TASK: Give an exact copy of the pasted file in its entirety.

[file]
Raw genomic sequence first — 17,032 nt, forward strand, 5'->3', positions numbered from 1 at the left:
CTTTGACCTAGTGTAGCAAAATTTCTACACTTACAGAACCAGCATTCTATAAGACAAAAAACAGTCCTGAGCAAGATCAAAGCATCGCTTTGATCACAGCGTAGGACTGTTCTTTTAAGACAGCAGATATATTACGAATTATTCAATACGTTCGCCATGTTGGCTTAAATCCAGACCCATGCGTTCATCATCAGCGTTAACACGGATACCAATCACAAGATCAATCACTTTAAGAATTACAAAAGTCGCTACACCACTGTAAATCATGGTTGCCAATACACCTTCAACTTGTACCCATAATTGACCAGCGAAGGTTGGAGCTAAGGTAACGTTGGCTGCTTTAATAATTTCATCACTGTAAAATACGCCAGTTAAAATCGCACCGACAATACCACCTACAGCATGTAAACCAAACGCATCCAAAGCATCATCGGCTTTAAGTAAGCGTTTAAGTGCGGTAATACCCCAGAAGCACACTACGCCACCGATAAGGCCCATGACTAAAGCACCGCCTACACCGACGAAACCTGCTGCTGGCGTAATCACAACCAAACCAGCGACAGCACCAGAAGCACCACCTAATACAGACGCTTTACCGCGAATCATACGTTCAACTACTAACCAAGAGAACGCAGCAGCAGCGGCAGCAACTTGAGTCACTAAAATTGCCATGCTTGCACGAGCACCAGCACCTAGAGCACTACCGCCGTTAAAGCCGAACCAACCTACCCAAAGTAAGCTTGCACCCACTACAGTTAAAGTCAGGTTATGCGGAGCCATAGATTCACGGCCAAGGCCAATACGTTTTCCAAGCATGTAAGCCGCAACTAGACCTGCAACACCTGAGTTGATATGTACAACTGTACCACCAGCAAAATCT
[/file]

Raw genomic sequence first — 17,032 nt, forward strand, 5'->3', positions numbered from 1 at the left:
CTTTGACCTAGTGTAGCAAAATTTCTACACTTACAGAACCAGCATTCTATAAGACAAAAAACAGTCCTGAGCAAGATCAAAGCATCGCTTTGATCACAGCGTAGGACTGTTCTTTTAAGACAGCAGATATATTACGAATTATTCAATACGTTCGCCATGTTGGCTTAAATCCAGACCCATGCGTTCATCATCAGCGTTAACACGGATACCAATCACAAGATCAATCACTTTAAGAATTACAAAAGTCGCTACACCACTGTAAATCATGGTTGCCAATACACCTTCAACTTGTACCCATAATTGACCAGCGAAGGTTGGAGCTAAGGTAACGTTGGCTGCTTTAATAATTTCATCACTGTAAAATACGCCAGTTAAAATCGCACCGACAATACCACCTACAGCATGTAAACCAAACGCATCCAAAGCATCATCGGCTTTAAGTAAGCGTTTAAGTGCGGTAATACCCCAGAAGCACACTACGCCACCGATAAGGCCCATGACTAAAGCACCGCCTACACCGACGAAACCTGCTGCTGGCGTAATCACAACCAAACCAGCGACAGCACCAGAAGCACCACCTAATACAGACGCTTTACCGCGAATCATACGTTCAACTACTAACCAAGAGAACGCAGCAGCAGCGGCAGCAACTTGAGTCACTAAAATTGCCATGCTTGCACGAGCACCAGCACCTAGAGCACTACCGCCGTTAAAGCCGAACCAACCTACCCAAAGTAAGCTTGCACCCACTACAGTTAAAGTCAGGTTATGCGGAGCCATAGATTCACGGCCAAGGCCAATACGTTTTCCAAGCATGTAAGCCGCAACTAGACCTGCAACACCTGAGTTGATATGTACAACTGTACCACCAGCAAAATCT